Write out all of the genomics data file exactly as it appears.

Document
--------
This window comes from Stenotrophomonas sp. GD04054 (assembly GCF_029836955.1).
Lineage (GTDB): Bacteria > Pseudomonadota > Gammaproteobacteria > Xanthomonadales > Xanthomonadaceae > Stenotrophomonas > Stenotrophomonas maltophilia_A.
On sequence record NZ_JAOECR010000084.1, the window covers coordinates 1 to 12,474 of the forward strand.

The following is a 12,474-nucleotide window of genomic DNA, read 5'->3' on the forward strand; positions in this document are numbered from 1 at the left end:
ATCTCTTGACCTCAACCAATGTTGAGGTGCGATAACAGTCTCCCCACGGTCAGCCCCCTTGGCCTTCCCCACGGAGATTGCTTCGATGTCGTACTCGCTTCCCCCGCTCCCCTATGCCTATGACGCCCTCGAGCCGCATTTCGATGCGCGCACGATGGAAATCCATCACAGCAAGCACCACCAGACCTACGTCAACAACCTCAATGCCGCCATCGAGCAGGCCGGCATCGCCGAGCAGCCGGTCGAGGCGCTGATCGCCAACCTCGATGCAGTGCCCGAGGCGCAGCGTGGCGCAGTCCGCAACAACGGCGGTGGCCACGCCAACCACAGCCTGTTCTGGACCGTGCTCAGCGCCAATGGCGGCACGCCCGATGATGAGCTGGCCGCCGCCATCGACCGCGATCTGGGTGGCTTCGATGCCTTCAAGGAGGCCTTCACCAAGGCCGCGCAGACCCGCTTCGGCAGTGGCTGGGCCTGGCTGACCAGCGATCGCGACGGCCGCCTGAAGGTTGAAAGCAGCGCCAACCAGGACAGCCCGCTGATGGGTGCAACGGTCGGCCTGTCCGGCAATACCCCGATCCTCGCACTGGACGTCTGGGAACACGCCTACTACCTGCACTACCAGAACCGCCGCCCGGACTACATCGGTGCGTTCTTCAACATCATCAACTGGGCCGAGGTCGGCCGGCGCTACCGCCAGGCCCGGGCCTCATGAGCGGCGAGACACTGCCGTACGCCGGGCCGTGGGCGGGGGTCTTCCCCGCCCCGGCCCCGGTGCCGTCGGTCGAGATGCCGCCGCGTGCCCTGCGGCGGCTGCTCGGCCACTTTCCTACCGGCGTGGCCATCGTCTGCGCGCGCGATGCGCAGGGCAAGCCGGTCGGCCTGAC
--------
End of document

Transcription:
This window comes from Stenotrophomonas sp. GD04054 (assembly GCF_029836955.1).
Lineage (GTDB): Bacteria > Pseudomonadota > Gammaproteobacteria > Xanthomonadales > Xanthomonadaceae > Stenotrophomonas > Stenotrophomonas maltophilia_A.
On sequence record NZ_JAOECR010000084.1, the window covers coordinates 1 to 12,474 of the forward strand.

The following is a 12,474-nucleotide window of genomic DNA, read 5'->3' on the forward strand; positions in this document are numbered from 1 at the left end:
ATCTCTTGACCTCAACCAATGTTGAGGTGCGATAACAGTCTCCCCACGGTCAGCCCCCTTGGCCTTCCCCACGGAGATTGCTTCGATGTCGTACTCGCTTCCCCCGCTCCCCTATGCCTATGACGCCCTCGAGCCGCATTTCGATGCGCGCACGATGGAAATCCATCACAGCAAGCACCACCAGACCTACGTCAACAACCTCAATGCCGCCATCGAGCAGGCCGGCATCGCCGAGCAGCCGGTCGAGGCGCTGATCGCCAACCTCGATGCAGTGCCCGAGGCGCAGCGTGGCGCAGTCCGCAACAACGGCGGTGGCCACGCCAACCACAGCCTGTTCTGGACCGTGCTCAGCGCCAATGGCGGCACGCCCGATGATGAGCTGGCCGCCGCCATCGACCGCGATCTGGGTGGCTTCGATGCCTTCAAGGAGGCCTTCACCAAGGCCGCGCAGACCCGCTTCGGCAGTGGCTGGGCCTGGCTGACCAGCGATCGCGACGGCCGCCTGAAGGTTGAAAGCAGCGCCAACCAGGACAGCCCGCTGATGGGTGCAACGGTCGGCCTGTCCGGCAATACCCCGATCCTCGCACTGGACGTCTGGGAACACGCCTACTACCTGCACTACCAGAACCGCCGCCCGGACTACATCGGTGCGTTCTTCAACATCATCAACTGGGCCGAGGTCGGCCGGCGCTACCGCCAGGCCCGGGCCTCATGAGCGGCGAGACACTGCCGTACGCCGGGCCGTGGGCGGGGGTCTTCCCCGCCCCGGCCCCGGTGCCGTCGGTCGAGATGCCGCCGCGTGCCCTGCGGCGGCTGCTCGGCCACTTTCCTACCGGCGTGGCCATCGTCTGCGCGCGCGATGCGCAGGGCAAGCCGGTCGGCCTGAC